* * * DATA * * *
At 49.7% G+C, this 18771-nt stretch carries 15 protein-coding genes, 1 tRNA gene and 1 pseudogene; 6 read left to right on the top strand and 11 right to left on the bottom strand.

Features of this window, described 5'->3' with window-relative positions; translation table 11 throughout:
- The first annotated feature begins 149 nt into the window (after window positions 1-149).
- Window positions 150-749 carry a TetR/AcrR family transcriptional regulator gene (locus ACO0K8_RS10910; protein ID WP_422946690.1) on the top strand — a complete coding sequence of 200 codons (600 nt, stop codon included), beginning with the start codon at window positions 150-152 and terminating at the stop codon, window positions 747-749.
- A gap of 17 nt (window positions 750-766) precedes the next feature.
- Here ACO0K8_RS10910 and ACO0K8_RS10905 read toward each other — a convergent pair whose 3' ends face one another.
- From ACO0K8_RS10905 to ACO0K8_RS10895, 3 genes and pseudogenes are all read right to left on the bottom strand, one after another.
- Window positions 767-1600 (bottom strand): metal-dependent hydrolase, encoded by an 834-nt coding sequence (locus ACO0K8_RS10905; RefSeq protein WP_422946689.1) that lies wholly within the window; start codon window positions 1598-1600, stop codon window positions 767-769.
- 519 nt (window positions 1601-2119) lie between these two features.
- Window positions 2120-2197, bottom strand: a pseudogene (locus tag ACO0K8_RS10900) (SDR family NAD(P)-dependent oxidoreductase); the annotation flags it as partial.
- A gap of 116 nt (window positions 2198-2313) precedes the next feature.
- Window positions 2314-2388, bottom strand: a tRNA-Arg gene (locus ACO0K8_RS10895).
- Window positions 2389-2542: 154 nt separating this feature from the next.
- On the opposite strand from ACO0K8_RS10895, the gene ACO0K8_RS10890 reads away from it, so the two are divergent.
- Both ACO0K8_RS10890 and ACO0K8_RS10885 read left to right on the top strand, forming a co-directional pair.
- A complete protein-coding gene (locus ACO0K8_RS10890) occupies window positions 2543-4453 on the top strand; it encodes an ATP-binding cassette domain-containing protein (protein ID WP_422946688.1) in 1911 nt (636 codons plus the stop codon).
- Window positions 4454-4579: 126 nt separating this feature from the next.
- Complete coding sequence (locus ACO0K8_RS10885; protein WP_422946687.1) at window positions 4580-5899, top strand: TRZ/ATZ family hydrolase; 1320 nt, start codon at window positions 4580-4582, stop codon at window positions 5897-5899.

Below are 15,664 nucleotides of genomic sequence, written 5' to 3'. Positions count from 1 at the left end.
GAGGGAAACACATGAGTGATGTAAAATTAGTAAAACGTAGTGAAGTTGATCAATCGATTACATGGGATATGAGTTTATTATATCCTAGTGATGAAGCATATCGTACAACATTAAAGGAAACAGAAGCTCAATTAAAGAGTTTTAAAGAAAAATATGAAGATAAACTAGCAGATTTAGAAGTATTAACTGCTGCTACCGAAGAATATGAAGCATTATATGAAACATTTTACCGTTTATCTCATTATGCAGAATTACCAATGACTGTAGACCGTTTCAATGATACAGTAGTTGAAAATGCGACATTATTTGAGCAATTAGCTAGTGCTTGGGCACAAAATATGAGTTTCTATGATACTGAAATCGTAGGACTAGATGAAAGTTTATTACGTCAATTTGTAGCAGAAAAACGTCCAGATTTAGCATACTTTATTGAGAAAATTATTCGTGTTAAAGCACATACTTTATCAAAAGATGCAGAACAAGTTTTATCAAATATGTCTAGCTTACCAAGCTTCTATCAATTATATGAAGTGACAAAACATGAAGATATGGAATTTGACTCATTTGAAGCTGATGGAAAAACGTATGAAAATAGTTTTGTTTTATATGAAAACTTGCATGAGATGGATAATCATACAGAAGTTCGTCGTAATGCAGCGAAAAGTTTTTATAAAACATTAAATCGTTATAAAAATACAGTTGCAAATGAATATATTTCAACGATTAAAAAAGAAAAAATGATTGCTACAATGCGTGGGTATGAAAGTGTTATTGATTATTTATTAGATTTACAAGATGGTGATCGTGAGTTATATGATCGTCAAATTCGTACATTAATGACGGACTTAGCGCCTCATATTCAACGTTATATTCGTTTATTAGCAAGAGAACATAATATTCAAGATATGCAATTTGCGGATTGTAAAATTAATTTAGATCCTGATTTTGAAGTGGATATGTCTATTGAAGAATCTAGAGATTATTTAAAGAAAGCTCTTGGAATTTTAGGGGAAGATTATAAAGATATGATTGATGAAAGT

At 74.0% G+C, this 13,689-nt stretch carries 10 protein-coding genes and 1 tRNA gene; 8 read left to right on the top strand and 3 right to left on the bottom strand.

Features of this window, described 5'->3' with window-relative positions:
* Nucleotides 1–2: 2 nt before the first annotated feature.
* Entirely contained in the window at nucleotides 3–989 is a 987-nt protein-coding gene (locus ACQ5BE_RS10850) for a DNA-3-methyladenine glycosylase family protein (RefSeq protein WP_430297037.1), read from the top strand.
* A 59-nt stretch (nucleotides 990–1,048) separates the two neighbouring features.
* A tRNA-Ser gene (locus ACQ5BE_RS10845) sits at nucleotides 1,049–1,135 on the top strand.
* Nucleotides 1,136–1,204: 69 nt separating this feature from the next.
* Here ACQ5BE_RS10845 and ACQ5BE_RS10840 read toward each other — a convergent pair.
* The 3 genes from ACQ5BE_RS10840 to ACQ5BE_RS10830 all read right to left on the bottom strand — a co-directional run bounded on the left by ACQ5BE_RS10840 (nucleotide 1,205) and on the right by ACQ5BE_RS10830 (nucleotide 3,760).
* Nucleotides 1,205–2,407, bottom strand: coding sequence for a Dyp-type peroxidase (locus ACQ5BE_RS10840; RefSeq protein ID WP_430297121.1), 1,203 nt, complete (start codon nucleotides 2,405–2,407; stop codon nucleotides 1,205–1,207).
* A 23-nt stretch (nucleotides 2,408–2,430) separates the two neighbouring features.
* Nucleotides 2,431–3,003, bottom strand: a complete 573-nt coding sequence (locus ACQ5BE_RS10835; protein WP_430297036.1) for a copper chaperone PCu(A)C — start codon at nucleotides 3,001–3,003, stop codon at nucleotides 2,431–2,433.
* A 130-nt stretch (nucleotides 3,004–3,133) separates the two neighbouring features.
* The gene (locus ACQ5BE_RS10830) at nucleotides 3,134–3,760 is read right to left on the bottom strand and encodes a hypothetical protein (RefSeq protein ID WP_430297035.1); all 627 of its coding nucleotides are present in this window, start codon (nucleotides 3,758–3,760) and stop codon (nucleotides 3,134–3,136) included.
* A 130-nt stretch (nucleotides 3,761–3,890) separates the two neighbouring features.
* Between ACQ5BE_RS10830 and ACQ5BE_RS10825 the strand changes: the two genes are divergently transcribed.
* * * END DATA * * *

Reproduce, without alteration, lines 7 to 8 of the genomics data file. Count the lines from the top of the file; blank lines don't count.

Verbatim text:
- From ACO0K8_RS10905 to ACO0K8_RS10895, 3 genes and pseudogenes are all read right to left on the bottom strand, one after another.
- Window positions 767-1600 (bottom strand): metal-dependent hydrolase, encoded by an 834-nt coding sequence (locus ACO0K8_RS10905; RefSeq protein WP_422946689.1) that lies wholly within the window; start codon window positions 1598-1600, stop codon window positions 767-769.